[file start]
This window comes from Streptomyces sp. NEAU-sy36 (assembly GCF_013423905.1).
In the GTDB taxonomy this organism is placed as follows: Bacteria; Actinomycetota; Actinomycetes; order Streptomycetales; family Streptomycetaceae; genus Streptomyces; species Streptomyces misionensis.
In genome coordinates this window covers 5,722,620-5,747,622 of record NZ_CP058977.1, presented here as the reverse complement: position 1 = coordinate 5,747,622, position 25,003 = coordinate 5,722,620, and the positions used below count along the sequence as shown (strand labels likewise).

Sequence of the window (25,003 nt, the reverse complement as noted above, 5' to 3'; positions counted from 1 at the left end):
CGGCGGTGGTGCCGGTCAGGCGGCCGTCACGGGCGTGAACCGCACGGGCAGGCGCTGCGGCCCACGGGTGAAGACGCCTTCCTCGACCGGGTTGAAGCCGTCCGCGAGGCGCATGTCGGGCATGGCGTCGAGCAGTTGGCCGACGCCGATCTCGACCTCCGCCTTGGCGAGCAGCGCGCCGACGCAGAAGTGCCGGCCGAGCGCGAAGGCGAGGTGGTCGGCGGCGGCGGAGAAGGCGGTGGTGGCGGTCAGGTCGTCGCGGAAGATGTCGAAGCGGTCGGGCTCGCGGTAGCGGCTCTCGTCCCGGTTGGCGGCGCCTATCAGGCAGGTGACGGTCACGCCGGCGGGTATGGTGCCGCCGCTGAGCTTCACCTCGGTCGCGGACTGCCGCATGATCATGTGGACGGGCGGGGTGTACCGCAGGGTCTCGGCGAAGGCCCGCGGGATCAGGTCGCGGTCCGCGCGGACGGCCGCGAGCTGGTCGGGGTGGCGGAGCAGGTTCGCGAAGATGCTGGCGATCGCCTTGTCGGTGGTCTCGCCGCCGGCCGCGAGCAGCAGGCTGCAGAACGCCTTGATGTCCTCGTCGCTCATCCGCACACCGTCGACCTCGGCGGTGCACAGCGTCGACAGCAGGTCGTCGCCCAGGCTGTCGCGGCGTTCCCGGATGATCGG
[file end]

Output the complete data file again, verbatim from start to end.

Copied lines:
This window comes from Streptomyces sp. NEAU-sy36 (assembly GCF_013423905.1).
In the GTDB taxonomy this organism is placed as follows: Bacteria; Actinomycetota; Actinomycetes; order Streptomycetales; family Streptomycetaceae; genus Streptomyces; species Streptomyces misionensis.
In genome coordinates this window covers 5,722,620-5,747,622 of record NZ_CP058977.1, presented here as the reverse complement: position 1 = coordinate 5,747,622, position 25,003 = coordinate 5,722,620, and the positions used below count along the sequence as shown (strand labels likewise).

Sequence of the window (25,003 nt, the reverse complement as noted above, 5' to 3'; positions counted from 1 at the left end):
CGGCGGTGGTGCCGGTCAGGCGGCCGTCACGGGCGTGAACCGCACGGGCAGGCGCTGCGGCCCACGGGTGAAGACGCCTTCCTCGACCGGGTTGAAGCCGTCCGCGAGGCGCATGTCGGGCATGGCGTCGAGCAGTTGGCCGACGCCGATCTCGACCTCCGCCTTGGCGAGCAGCGCGCCGACGCAGAAGTGCCGGCCGAGCGCGAAGGCGAGGTGGTCGGCGGCGGCGGAGAAGGCGGTGGTGGCGGTCAGGTCGTCGCGGAAGATGTCGAAGCGGTCGGGCTCGCGGTAGCGGCTCTCGTCCCGGTTGGCGGCGCCTATCAGGCAGGTGACGGTCACGCCGGCGGGTATGGTGCCGCCGCTGAGCTTCACCTCGGTCGCGGACTGCCGCATGATCATGTGGACGGGCGGGGTGTACCGCAGGGTCTCGGCGAAGGCCCGCGGGATCAGGTCGCGGTCCGCGCGGACGGCCGCGAGCTGGTCGGGGTGGCGGAGCAGGTTCGCGAAGATGCTGGCGATCGCCTTGTCGGTGGTCTCGCCGCCGGCCGCGAGCAGCAGGCTGCAGAACGCCTTGATGTCCTCGTCGCTCATCCGCACACCGTCGACCTCGGCGGTGCACAGCGTCGACAGCAGGTCGTCGCCCAGGCTGTCGCGGCGTTCCCGGATGATCGG